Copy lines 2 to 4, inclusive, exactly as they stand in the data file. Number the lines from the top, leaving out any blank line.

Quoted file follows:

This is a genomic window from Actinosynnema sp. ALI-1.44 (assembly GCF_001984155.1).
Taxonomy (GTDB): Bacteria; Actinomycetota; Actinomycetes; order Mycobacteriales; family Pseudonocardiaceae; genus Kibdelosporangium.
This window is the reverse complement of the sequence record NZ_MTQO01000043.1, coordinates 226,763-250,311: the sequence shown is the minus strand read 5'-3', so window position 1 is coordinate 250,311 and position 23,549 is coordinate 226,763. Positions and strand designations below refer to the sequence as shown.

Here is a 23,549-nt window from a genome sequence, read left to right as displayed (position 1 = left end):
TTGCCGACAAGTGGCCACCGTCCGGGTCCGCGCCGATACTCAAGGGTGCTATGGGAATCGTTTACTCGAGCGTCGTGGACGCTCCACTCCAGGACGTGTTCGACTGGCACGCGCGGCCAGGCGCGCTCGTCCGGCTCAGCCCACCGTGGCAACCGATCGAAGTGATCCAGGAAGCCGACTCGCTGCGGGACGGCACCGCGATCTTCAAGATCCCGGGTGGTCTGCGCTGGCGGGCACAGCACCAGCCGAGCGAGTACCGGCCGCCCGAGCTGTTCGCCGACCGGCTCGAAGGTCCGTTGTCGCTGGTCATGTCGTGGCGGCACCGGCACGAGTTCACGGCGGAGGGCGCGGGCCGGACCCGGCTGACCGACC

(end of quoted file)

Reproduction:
Taxonomy (GTDB): Bacteria; Actinomycetota; Actinomycetes; order Mycobacteriales; family Pseudonocardiaceae; genus Kibdelosporangium.
This window is the reverse complement of the sequence record NZ_MTQO01000043.1, coordinates 226,763-250,311: the sequence shown is the minus strand read 5'-3', so window position 1 is coordinate 250,311 and position 23,549 is coordinate 226,763. Positions and strand designations below refer to the sequence as shown.

Here is a 23,549-nt window from a genome sequence, read left to right as displayed (position 1 = left end):